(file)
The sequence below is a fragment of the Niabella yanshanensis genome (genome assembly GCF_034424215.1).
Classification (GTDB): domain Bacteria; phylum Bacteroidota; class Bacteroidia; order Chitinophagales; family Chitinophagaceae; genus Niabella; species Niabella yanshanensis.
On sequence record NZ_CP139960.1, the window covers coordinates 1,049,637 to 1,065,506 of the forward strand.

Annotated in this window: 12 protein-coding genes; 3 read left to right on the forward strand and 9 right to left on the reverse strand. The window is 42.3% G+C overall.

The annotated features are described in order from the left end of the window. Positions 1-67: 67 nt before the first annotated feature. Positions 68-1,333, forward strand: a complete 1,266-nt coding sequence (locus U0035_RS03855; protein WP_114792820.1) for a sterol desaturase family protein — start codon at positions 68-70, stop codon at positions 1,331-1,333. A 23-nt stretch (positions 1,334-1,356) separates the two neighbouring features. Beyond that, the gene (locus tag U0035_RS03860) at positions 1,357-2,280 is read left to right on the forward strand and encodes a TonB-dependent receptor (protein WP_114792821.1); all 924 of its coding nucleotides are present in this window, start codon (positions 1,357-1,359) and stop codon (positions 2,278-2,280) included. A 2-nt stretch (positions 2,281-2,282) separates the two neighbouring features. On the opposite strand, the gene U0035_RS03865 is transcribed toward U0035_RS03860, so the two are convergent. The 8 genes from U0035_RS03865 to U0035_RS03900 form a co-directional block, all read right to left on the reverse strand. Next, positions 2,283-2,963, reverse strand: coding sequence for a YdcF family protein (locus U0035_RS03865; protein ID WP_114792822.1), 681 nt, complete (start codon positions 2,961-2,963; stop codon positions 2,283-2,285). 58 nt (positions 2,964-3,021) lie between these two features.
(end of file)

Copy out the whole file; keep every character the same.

The sequence below is a fragment of the Niabella yanshanensis genome (genome assembly GCF_034424215.1).
Classification (GTDB): domain Bacteria; phylum Bacteroidota; class Bacteroidia; order Chitinophagales; family Chitinophagaceae; genus Niabella; species Niabella yanshanensis.
On sequence record NZ_CP139960.1, the window covers coordinates 1,049,637 to 1,065,506 of the forward strand.

Annotated in this window: 12 protein-coding genes; 3 read left to right on the forward strand and 9 right to left on the reverse strand. The window is 42.3% G+C overall.

The annotated features are described in order from the left end of the window. Positions 1-67: 67 nt before the first annotated feature. Positions 68-1,333, forward strand: a complete 1,266-nt coding sequence (locus U0035_RS03855; protein WP_114792820.1) for a sterol desaturase family protein — start codon at positions 68-70, stop codon at positions 1,331-1,333. A 23-nt stretch (positions 1,334-1,356) separates the two neighbouring features. Beyond that, the gene (locus tag U0035_RS03860) at positions 1,357-2,280 is read left to right on the forward strand and encodes a TonB-dependent receptor (protein WP_114792821.1); all 924 of its coding nucleotides are present in this window, start codon (positions 1,357-1,359) and stop codon (positions 2,278-2,280) included. A 2-nt stretch (positions 2,281-2,282) separates the two neighbouring features. On the opposite strand, the gene U0035_RS03865 is transcribed toward U0035_RS03860, so the two are convergent. The 8 genes from U0035_RS03865 to U0035_RS03900 form a co-directional block, all read right to left on the reverse strand. Next, positions 2,283-2,963, reverse strand: coding sequence for a YdcF family protein (locus U0035_RS03865; protein ID WP_114792822.1), 681 nt, complete (start codon positions 2,961-2,963; stop codon positions 2,283-2,285). 58 nt (positions 2,964-3,021) lie between these two features.